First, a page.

The selections on this album of music by Estonian "holy minimalist" Arvo Pärt come from different phases of his career. One, the Solfeggio, dates from 1963, before Pärt abandoned serialism for his minimalist experiments; it was revised and simplified a good deal in 2008, however. The centerpiece (and finale), the Stabat Mater, was composed in 1985, and several of the shorter pieces date from the 2000s. The repertoire is divided between sacred choral pieces and short secular pieces of various kinds, all culminating in the giant, hypnotic, and virtually symmetrical Stabat Mater.
"These performances are notable for the blending of piano and strings into impeccably balanced textures. It’s an approach that’s better suited to the subtle Piano Quartet, a masterwork that owes much to classical models, than to the Piano Quintet. (…) These highly recommendable performances (…) join many other polished, modern accounts such as Takács/Hamelin and Mandelring/Le Guay that have been praised in these pages…" ~Fanfare
Pour ce 9ème album, le saxophoniste français Sylvain Beuf réunit autour de onze nouveaux titres originaux, et pour la première fois dans une formation «électrique» : le guitariste Manu Codjia, le bassiste Philippe Bussonnet et le batteur Julien Charlet. Un quartet de choc auquel se sont adjoints pour l'occasion les trompettistes Nicolas Folmer et Alex Tassel ainsi que le percussionniste ivoirien Thomas Guei.
Since 1996, during the height of the Provençal summer, the beautiful, historic city of Arles has hosted the Festival Les Suds - a joyous musical alchemy that combines singing, music and dance and both explores and redefines the cultural heart of southern Europe (and beyond). Over the course of a week, music from around the world resounds like a universal language. This deluxe, greatest hits package from World Village features highlights recorded over the festival's last decade.
The sixth volume in Matthias Goerne's survey of Franz Schubert's lieder includes the posthumous collection Schwanengesang, which contains some of the loveliest and most disturbing songs Schubert ever composed. One problem in performing this ambiguous work of Schubert's last year lies in its alternation of sweet, lyrical songs with those of a much darker and even frightening character, and it's left to the singer and the pianist to balance the moods and to make the contrasts of expression as subtle as possible. Goerne and his accompanist Christoph Eschenbach meet the challenge by carefully shading the songs with a tempering of expressions that admits sorrow in the midst of joy and hope in the depths of despair.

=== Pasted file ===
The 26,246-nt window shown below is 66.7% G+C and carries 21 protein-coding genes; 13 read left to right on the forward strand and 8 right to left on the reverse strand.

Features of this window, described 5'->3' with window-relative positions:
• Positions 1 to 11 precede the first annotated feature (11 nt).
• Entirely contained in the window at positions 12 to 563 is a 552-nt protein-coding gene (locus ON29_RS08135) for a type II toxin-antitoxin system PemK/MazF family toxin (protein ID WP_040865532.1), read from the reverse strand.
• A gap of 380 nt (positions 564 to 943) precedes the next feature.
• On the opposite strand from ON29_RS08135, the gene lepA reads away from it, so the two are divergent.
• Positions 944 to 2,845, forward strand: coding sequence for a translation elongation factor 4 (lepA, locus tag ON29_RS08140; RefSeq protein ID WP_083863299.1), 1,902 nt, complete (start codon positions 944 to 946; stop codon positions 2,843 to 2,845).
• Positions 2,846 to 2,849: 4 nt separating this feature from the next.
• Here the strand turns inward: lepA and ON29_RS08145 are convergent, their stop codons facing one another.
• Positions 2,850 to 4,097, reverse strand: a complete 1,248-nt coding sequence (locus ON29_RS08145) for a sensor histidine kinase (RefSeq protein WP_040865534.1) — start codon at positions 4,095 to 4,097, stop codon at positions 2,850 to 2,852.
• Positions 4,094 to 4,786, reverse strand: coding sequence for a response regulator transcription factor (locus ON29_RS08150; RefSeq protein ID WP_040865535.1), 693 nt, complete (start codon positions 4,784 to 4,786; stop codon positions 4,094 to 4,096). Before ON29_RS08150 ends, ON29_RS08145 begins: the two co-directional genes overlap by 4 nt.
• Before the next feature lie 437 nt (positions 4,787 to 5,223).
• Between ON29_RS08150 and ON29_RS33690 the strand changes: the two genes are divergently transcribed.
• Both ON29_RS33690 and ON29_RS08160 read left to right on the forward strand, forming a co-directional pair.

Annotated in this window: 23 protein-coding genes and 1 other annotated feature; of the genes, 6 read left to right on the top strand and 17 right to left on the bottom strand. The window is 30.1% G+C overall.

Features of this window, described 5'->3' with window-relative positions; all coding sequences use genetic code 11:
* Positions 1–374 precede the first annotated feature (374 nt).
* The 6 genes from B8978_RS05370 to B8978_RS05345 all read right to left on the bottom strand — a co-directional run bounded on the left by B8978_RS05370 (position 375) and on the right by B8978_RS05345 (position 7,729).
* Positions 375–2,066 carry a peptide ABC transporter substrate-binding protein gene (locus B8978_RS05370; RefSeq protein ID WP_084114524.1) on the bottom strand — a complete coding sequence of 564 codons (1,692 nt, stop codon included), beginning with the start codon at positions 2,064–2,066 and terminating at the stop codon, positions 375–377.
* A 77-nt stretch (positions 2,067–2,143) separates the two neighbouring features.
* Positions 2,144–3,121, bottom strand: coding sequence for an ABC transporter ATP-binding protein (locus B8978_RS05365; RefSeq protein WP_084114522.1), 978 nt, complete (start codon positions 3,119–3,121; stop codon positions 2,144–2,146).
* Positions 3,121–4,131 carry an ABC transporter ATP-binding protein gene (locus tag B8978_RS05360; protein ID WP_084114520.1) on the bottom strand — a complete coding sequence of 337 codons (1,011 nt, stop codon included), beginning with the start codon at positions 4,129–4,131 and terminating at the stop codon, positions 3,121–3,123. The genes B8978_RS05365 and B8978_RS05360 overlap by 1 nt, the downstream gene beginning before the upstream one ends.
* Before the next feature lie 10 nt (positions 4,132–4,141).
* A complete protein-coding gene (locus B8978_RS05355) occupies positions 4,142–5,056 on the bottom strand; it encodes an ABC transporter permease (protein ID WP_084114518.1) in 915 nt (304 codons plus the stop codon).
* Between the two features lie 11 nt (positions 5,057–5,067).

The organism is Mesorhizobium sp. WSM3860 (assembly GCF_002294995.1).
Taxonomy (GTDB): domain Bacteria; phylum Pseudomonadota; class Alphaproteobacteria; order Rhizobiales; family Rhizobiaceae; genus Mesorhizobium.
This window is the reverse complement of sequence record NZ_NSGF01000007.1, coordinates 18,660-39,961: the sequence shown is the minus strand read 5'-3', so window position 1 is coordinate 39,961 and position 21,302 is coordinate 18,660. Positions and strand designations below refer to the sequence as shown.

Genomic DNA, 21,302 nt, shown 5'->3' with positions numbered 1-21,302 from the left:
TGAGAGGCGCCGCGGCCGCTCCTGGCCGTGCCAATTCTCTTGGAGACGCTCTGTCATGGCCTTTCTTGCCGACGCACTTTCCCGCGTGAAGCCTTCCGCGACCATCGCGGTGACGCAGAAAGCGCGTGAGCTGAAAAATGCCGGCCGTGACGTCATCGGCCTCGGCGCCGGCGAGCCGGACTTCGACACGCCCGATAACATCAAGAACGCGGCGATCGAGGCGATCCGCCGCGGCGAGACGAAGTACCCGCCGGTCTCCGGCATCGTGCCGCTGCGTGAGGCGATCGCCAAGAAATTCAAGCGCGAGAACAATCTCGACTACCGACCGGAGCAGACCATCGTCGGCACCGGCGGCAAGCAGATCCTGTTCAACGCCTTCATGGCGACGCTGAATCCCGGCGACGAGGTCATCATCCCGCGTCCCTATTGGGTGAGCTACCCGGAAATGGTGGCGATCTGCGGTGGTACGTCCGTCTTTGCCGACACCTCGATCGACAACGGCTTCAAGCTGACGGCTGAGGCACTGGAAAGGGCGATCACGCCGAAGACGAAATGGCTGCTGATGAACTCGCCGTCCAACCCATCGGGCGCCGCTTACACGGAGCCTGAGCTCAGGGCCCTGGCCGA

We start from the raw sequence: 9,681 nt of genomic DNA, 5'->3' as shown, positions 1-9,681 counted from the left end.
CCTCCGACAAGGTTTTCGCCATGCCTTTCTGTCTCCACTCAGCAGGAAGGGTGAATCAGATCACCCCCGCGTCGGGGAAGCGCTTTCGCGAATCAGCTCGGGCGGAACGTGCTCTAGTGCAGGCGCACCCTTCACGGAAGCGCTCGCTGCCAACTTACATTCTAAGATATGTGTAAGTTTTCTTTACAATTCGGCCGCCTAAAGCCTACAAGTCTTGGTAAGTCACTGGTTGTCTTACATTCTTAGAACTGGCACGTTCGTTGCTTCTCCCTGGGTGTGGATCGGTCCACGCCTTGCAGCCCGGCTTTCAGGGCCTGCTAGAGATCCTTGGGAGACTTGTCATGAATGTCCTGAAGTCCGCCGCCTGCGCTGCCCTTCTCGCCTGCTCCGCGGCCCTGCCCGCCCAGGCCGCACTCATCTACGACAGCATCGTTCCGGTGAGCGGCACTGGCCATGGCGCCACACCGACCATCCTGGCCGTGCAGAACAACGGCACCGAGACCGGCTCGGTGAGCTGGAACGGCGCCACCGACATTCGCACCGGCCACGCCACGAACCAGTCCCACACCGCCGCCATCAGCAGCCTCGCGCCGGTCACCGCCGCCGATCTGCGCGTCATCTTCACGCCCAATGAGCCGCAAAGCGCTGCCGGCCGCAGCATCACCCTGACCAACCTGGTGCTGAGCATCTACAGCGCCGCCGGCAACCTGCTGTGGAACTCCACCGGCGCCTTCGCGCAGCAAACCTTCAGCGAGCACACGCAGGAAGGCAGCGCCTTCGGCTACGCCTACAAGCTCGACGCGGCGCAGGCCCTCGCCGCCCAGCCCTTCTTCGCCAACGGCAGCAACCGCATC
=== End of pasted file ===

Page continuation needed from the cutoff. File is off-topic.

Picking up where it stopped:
Launched ten years ago by the saxo player Pierre Bertrand and the trumpeteer Nicolas Folmer, the Paris Jazz Big Band is extremely famous on the French Jazz scene with many awards like the Victoires du Jazz and Django d’Or. It has been mostly recognized for its creative repertoire and the orchestra has performed with prestigious singers like Diana Krall; Johnny Griffin, Richard Galliano or Michel Legrand. The aim of this new repertoire « Source(s) » was to follow the tracks of culture an d music from Africa, South Mediterranea and Latin America.
… Portions of the music included may remind listeners of very early classical music such as Gregorian chant, whereas other pieces will certainly cause an astonished reaction as they sound unlike any other music recorded. Some is sparse, floating, the melodic ideas developing very slowly. A few of the old-world Greek percussion instruments wind up sounding quite a bit like new-world electronic music.
…The performances are fine and the digipack is an elegant presentation. The composer, so highly regarded in his own time, deserves more for his anniversary, but this will suffice for now. More than sufficient, it is a delightful hour and a quarter of music.
Stephen Layton and Polyphony have a long and fruitful relationship with the music of Arvo Pärt. Their recording of Triodion and other choral works (CDA67375) won a Gramophone Award and became a cult classic. The extraordinary purity of Polyphony’s singing is the perfect vehicle for music of such clean, elemental simplicity, such cathartic calm. This third Pärt album from Stephen Layton and Polyphony reaches right back, intriguingly, to the composer’s youthful modernist phase and spans nearly five decades—from 1963 to 2012—in the process. As with the album Triodion, it reflects an increasingly broad spread of languages and sources in Pärt’s chosen texts. Latin, German and English are joined here by Church Slavonic and Spanish. A range of biblical texts are set alongside ancient prayers.